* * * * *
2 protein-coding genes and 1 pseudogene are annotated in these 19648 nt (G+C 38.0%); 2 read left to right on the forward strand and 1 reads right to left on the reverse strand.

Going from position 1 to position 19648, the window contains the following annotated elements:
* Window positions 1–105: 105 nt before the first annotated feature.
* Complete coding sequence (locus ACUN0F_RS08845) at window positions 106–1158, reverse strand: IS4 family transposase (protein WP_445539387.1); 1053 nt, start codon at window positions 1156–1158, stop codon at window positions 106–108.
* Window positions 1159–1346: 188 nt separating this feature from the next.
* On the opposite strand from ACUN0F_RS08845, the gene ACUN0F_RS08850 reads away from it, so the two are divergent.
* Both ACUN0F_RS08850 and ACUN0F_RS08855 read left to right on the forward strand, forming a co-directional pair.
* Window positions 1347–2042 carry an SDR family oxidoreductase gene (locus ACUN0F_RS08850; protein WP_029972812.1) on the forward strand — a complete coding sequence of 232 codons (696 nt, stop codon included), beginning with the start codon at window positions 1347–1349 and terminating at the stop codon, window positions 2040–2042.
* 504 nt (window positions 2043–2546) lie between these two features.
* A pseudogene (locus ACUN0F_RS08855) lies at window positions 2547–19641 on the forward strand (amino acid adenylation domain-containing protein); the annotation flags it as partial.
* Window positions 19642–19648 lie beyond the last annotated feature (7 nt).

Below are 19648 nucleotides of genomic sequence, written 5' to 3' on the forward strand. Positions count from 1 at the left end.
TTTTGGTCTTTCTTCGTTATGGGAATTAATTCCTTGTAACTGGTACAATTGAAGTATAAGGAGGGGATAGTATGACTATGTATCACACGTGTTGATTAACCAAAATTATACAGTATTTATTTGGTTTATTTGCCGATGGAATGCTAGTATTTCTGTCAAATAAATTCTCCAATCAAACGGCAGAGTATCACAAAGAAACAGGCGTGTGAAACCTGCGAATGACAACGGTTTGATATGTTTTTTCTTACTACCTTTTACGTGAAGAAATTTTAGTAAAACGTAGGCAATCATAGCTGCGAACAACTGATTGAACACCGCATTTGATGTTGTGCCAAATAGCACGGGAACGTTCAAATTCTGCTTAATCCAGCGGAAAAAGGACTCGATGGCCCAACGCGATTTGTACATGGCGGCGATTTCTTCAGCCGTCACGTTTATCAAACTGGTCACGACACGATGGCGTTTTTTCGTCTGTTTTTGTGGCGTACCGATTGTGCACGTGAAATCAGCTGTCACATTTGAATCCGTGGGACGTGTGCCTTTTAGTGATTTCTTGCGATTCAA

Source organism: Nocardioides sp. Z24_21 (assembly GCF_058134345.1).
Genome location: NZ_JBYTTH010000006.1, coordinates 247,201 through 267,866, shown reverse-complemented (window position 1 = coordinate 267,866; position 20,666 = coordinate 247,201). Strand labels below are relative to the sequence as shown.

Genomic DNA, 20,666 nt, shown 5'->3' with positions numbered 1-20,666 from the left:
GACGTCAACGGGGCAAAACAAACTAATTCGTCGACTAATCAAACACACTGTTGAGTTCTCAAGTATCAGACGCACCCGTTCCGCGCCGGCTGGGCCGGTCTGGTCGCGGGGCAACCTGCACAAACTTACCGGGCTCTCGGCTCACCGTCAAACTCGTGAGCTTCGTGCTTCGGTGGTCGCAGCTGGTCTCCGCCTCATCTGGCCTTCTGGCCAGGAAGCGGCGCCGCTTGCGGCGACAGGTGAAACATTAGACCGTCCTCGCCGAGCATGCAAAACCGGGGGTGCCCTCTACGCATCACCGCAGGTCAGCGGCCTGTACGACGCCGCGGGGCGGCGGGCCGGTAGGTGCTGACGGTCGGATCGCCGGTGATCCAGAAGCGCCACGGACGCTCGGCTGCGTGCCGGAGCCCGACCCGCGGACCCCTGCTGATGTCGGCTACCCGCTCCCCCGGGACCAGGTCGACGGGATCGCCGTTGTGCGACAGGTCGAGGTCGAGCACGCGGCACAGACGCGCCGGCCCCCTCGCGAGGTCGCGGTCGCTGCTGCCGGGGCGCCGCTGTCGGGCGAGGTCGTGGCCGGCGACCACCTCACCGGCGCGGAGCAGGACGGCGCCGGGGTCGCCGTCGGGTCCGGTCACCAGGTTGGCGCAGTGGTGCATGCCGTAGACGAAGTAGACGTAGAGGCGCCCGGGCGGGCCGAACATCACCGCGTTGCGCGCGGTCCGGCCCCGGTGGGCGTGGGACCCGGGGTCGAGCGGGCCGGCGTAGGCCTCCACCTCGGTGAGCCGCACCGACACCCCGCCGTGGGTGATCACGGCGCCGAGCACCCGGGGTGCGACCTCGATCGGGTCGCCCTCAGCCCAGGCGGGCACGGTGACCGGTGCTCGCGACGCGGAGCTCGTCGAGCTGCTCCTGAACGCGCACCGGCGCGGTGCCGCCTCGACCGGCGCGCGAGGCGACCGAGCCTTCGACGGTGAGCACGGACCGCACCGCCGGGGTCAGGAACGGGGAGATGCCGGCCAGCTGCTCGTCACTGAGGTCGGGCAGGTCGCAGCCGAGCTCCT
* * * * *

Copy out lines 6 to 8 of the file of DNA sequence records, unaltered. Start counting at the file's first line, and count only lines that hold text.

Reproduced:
* On the opposite strand from ACUN0F_RS08845, the gene ACUN0F_RS08850 reads away from it, so the two are divergent.
* Both ACUN0F_RS08850 and ACUN0F_RS08855 read left to right on the forward strand, forming a co-directional pair.
* Window positions 1347–2042 carry an SDR family oxidoreductase gene (locus ACUN0F_RS08850; protein WP_029972812.1) on the forward strand — a complete coding sequence of 232 codons (696 nt, stop codon included), beginning with the start codon at window positions 1347–1349 and terminating at the stop codon, window positions 2040–2042.